Engineering energy-efficiency in home heating

With the Intergovernmental Panel on Climate Change projecting the need for cooling to increase 30-fold this century, engineering professor Carey Simonson's research will have an international impact.

Engineering researchers Robert Besant and Carey Simonson. (Photo Credit: University of Saskatchewan).

Nearly every new home in Canada has a device developed 40 years ago by University of Saskatchewan engineering professor Robert Besant.

The device, which is attached to the fresh air ventilation system, revolutionized the heating and cooling industry. And it spawned a new industry worldwide with revenues today in excess of $3 billion.

"Professor Besant has been an outstanding researcher throughout his career," said Karen Chad, U of S Vice-President Research. "His research has had tremendous impact on the energy efficiency of housing across Canada. He’s also had a significant influence on engineering and building standards worldwide."

The heat-recovery ventilator developed by Besant cuts heat loss from ventilation air by as much as 70 per cent.

The ventilator includes a heat exchanger that recovers energy from the stale exhaust air to pre-heat fresh air coming into the home, greatly increasing the energy efficiency of the heating, ventilation and air conditioning (HVAC) system.

Del-Air Inc. of Humboldt and Nortek Air Solutions in Saskatoon, which employ dozens of people and earn millions in revenues annually, are among several Canadian firms that now manufacture the exchangers for sale across North America.

Besant said his device was meant primarily for large commercial buildings. However, it has become a feature in new homes that owe some of their design features to work by his research team, which in 1977 developed North America’s first cost-effective, energy-efficient house.

The federal government’s R2000 home energy efficiency program, launched in 1982, was based on the design and construction concepts used by Besant’s group and led to fundamental changes in how houses are built in Canada and elsewhere.

"His work covers the entire span from theoretical to applied research, and has always demonstrated a high degree of innovation," U of S mechanical engineering Professor Carey Simonson says of Besant. "He had a big impact on me, first as the supervisor of my master’s and PhD research, and later as a colleague and collaborator on heating, ventilation and air conditioning research."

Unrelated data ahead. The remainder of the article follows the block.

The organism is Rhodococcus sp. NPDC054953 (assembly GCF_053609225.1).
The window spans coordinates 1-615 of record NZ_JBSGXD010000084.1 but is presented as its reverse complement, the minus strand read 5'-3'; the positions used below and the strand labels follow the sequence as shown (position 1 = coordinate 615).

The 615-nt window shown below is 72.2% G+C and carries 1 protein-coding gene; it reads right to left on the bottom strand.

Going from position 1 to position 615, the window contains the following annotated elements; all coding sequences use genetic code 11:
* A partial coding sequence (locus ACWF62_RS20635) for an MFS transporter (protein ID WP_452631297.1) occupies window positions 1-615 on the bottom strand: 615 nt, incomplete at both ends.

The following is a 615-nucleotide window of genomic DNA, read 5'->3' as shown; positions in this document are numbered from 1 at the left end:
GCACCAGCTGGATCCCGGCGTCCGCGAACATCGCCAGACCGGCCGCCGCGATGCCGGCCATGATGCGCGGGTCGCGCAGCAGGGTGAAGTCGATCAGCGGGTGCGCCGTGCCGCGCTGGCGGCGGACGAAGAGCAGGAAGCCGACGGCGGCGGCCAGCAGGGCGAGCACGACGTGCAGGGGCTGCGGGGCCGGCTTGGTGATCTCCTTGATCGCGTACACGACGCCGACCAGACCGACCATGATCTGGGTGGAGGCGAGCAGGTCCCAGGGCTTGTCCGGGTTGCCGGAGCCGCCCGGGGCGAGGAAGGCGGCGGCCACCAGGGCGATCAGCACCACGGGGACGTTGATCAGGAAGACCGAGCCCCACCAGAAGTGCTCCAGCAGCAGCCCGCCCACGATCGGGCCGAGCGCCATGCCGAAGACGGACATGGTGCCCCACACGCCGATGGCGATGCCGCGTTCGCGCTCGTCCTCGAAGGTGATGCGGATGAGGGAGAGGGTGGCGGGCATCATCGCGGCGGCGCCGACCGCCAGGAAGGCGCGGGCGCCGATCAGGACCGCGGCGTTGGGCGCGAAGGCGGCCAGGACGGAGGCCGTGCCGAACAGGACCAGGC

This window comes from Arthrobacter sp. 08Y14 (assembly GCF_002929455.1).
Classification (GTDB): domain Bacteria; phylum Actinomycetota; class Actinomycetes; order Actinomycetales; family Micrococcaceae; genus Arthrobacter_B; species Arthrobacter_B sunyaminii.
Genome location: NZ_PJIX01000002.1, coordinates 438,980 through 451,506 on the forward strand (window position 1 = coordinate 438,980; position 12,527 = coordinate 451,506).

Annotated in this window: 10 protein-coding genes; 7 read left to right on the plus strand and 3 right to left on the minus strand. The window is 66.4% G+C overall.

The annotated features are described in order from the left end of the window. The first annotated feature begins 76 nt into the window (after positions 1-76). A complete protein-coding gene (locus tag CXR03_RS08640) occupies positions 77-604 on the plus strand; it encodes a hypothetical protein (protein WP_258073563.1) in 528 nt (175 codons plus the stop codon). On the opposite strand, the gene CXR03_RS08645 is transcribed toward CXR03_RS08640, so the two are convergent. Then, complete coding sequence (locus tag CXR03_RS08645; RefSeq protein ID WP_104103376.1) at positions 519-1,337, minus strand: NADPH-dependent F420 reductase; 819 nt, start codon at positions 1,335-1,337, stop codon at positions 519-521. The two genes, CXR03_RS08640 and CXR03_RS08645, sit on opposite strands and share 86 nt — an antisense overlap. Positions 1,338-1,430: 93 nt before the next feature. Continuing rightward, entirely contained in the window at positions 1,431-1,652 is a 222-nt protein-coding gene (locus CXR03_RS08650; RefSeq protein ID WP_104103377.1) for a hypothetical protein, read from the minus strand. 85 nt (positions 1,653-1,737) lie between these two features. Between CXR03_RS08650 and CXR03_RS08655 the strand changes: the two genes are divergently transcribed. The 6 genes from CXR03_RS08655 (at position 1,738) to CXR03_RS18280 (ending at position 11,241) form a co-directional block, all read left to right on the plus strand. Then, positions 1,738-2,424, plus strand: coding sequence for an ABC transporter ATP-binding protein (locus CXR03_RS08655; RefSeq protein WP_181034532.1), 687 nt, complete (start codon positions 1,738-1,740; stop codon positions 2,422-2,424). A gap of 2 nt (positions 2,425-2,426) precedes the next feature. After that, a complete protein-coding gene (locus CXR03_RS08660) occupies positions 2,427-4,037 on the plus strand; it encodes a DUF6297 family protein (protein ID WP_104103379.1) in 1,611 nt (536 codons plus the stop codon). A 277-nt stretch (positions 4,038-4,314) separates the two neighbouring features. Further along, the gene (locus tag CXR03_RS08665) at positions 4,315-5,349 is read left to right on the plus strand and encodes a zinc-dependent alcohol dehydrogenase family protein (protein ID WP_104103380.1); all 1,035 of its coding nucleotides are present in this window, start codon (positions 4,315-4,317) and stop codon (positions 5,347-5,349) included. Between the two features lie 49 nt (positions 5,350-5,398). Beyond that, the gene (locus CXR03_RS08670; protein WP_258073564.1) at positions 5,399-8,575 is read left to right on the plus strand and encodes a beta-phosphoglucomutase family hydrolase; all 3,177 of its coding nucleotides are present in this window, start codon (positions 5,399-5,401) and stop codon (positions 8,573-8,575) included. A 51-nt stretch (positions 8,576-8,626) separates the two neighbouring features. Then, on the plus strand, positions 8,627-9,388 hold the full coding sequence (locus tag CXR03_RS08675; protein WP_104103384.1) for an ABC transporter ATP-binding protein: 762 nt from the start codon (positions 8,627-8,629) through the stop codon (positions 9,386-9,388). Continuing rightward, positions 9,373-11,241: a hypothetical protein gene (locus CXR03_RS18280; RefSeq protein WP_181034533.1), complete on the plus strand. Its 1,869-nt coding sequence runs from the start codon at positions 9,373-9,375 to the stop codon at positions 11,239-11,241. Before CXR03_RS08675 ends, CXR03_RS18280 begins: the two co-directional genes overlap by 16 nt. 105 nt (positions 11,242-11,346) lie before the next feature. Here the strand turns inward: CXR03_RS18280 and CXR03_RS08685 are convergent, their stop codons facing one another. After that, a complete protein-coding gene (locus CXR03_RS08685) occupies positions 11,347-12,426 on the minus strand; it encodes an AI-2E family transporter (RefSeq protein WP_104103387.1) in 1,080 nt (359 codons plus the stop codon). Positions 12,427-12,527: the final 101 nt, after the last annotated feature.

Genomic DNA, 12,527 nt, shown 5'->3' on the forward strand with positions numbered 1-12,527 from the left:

In 2015, Simonson and Besant were awarded a Synergy Award by NSERC for collaborating with Saskatoon’s Venmar CES Inc. on a new energy exchanger to improve indoor air quality and reduce costs and greenhouse gas emissions in buildings.

Simonson was awarded Discovery and Research Tools and Instruments grants totalling $423,000 in September 2017 by the Natural Sciences and Engineering Research Council (NSERC) for his research to improve heat and moisture exchangers.

"This research will train many graduate students and may lead to new technologies that address economic and environmental needs by reducing energy consumption, costs and environmental impacts of heating and cooling buildings," Simonson said.

He is focusing on developing exchangers that simultaneously cool and dehumidify air by using vapour permeable membranes and drying agents (dessicants). The aim is to reduce or eliminate problems with frosting in cold climates, and increase energy savings for cooling in warm climates.

With the Intergovernmental Panel on Climate Change projecting the need for cooling to increase 30-fold this century, Simonson’s research will have an international impact. 

The work of researchers such as Besant and Simonson on heat and moisture transfer, and energy conservation builds on a strong foundation of research at the U of S extending back to the 1920s, when professor Alexander Greig began examining the impact of insulating wood wall frame cavities to prevent heat loss.

Greig demonstrated the value of insulation by performing tests using a series of huts built on campus, using insulating materials such as wood chips, shredded newsprint and mineral fibre batts. He was followed by others including professor Neil Hutcheon, who was at the College of Engineering from 1938 to 1953 and established a program to examine heat and moisture problems in buildings.

Hutcheon went on to join the National Research Council of Canada’s newly formed Division of Building Research and wrote the 1953 paper “Fundamental Considerations in the Design of Exterior Walls for Buildings” that is considered a cornerstone of research and practice for the design and performance of building envelopes.

"The early work done by these researchers has an impact on all of us," says Simonson. "It's an honour to continue a long history of research in this area at the U of S."

Sarath Peiris is assistant director, Research Profile and Impact.

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